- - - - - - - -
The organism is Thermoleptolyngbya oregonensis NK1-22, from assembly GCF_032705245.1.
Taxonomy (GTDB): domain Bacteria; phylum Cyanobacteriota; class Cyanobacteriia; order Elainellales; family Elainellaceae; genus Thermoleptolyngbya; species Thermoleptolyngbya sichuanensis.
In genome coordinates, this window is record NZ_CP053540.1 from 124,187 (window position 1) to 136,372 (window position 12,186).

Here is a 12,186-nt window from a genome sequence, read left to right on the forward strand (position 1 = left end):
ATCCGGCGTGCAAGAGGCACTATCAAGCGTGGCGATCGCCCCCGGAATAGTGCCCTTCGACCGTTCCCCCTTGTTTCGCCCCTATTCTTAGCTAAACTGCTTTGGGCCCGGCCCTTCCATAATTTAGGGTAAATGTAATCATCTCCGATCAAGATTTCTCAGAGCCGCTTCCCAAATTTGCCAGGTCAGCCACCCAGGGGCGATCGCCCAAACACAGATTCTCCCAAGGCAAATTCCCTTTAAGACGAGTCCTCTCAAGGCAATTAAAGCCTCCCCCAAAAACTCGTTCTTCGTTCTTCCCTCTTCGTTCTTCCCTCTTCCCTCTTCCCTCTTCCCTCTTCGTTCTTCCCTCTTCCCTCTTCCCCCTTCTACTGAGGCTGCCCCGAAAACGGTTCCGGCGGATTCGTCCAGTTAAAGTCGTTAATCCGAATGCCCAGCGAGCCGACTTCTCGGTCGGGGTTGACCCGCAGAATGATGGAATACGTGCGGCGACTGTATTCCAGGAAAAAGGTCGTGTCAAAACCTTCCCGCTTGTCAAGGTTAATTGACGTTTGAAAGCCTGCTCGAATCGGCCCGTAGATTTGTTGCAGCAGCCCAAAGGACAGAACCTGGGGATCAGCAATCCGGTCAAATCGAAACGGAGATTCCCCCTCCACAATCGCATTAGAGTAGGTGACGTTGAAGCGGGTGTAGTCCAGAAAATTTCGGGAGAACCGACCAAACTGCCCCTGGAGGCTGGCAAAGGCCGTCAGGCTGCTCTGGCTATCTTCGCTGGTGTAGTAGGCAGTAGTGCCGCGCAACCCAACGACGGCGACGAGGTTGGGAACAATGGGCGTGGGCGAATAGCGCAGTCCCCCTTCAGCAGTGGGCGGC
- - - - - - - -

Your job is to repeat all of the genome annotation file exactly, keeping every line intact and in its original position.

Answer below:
The organism is Thermoleptolyngbya oregonensis NK1-22, from assembly GCF_032705245.1.
Taxonomy (GTDB): domain Bacteria; phylum Cyanobacteriota; class Cyanobacteriia; order Elainellales; family Elainellaceae; genus Thermoleptolyngbya; species Thermoleptolyngbya sichuanensis.
In genome coordinates, this window is record NZ_CP053540.1 from 124,187 (window position 1) to 136,372 (window position 12,186).

Here is a 12,186-nt window from a genome sequence, read left to right on the forward strand (position 1 = left end):
ATCCGGCGTGCAAGAGGCACTATCAAGCGTGGCGATCGCCCCCGGAATAGTGCCCTTCGACCGTTCCCCCTTGTTTCGCCCCTATTCTTAGCTAAACTGCTTTGGGCCCGGCCCTTCCATAATTTAGGGTAAATGTAATCATCTCCGATCAAGATTTCTCAGAGCCGCTTCCCAAATTTGCCAGGTCAGCCACCCAGGGGCGATCGCCCAAACACAGATTCTCCCAAGGCAAATTCCCTTTAAGACGAGTCCTCTCAAGGCAATTAAAGCCTCCCCCAAAAACTCGTTCTTCGTTCTTCCCTCTTCGTTCTTCCCTCTTCCCTCTTCCCTCTTCCCTCTTCGTTCTTCCCTCTTCCCTCTTCCCCCTTCTACTGAGGCTGCCCCGAAAACGGTTCCGGCGGATTCGTCCAGTTAAAGTCGTTAATCCGAATGCCCAGCGAGCCGACTTCTCGGTCGGGGTTGACCCGCAGAATGATGGAATACGTGCGGCGACTGTATTCCAGGAAAAAGGTCGTGTCAAAACCTTCCCGCTTGTCAAGGTTAATTGACGTTTGAAAGCCTGCTCGAATCGGCCCGTAGATTTGTTGCAGCAGCCCAAAGGACAGAACCTGGGGATCAGCAATCCGGTCAAATCGAAACGGAGATTCCCCCTCCACAATCGCATTAGAGTAGGTGACGTTGAAGCGGGTGTAGTCCAGAAAATTTCGGGAGAACCGACCAAACTGCCCCTGGAGGCTGGCAAAGGCCGTCAGGCTGCTCTGGCTATCTTCGCTGGTGTAGTAGGCAGTAGTGCCGCGCAACCCAACGACGGCGACGAGGTTGGGAACAATGGGCGTGGGCGAATAGCGCAGTCCCCCTTCAGCAGTGGGCGGC